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Title: Our weapons, our problem : arms exports, democracy and civil society in Brazil and the UK
Author: de Moraes, Rodrigo Fracalossi
ISNI:       0000 0004 7654 5517
Awarding Body: University of Oxford
Current Institution: University of Oxford
Date of Award: 2019
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When governments make decisions regarding exports of military equipment, they often look at humanitarian conditions in potential importers, considering the state of human rights or whether arms sales could multiply violence. However, why do governments care about 'distant strangers'? And why are these concerns present in some situations but not in others? I argue that their existence is dependent on the type of domestic political system: the more democratic a country is the more likely governments are to consider humanitarian aspects in decisions regarding arms exports. The causal mechanism is in part explained by activities conducted by norm entrepreneurs, whose emergence is facilitated by the existence of institutions commonly found in democratic countries, especially a system of checks and balances, contested elections, and political and civil liberties. When norm entrepreneurs, through domestic politics, organise campaigns targeting arms exports, governments are more likely to introduce or maintain humanitarian concerns in the decision-making. Domestic politics and norms-based campaigns can therefore shape arms export policies and practice. Although the IR literature has looked at this topic, it has focused on the role of transnational advocacy networks and the creation of international regulations on arms control. This thesis has a different approach: it looks at this topic from the inside-out, demonstrating that the introduction of humanitarian concerns in decisions on arms exports occurred initially through domestic politics. The emergence of international regimes occurred later, reflecting the will of a few states and civil society groups, which sought to export their established norms to the international level, in a process that I call 'norm uploading'. In this 'second stage', civil society groups were more likely to combine efforts with governments to promote treaties regulating the arms trade. This thesis adopts a mixed-method approach. Initially, it uses quantitative methods to test potential determinants of humanitarian concerns in decisions on arms exports, as well as to select cases for further analysis. Subsequently, studies are conducted on Brazil and the United Kingdom. In these countries, I initially look at the causal mechanism through which levels of democracy and civil society campaigns shape behaviour regarding arms exports. Next, I examine why and how the governments of these two countries sought to export their practices to the rest of the world or opted to join international regimes.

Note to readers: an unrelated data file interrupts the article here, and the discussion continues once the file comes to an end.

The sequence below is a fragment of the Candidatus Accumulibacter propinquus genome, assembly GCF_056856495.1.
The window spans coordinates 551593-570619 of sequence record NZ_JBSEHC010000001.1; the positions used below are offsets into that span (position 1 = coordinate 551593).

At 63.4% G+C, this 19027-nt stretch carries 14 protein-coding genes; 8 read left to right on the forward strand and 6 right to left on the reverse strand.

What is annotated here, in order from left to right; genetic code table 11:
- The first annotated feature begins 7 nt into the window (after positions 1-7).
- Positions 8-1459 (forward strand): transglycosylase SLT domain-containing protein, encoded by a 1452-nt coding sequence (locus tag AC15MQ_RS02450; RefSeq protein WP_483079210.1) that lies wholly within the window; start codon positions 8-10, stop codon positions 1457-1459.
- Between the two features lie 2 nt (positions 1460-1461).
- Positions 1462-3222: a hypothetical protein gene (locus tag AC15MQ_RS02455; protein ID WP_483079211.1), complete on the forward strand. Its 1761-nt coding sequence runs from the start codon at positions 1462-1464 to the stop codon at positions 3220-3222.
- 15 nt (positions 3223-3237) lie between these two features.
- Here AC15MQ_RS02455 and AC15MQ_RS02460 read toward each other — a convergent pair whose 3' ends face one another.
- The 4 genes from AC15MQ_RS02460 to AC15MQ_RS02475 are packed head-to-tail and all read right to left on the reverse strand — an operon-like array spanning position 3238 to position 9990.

Supervisor: Hurrell, Andrew Sponsor: Institute for Applied Economic Research (Ipea ; Brazil) ; Green Templeton College ; Coordination for the Improvement of Higher Education Personnel (Capes ; Brazil) ; Cyril Foster Fund
Qualification Name: Thesis (Ph.D.) Qualification Level: Doctoral
EThOS ID:  DOI: Not available
Keywords: Foreign policy ; Civil society ; Decision-making ; Arms control ; Democracy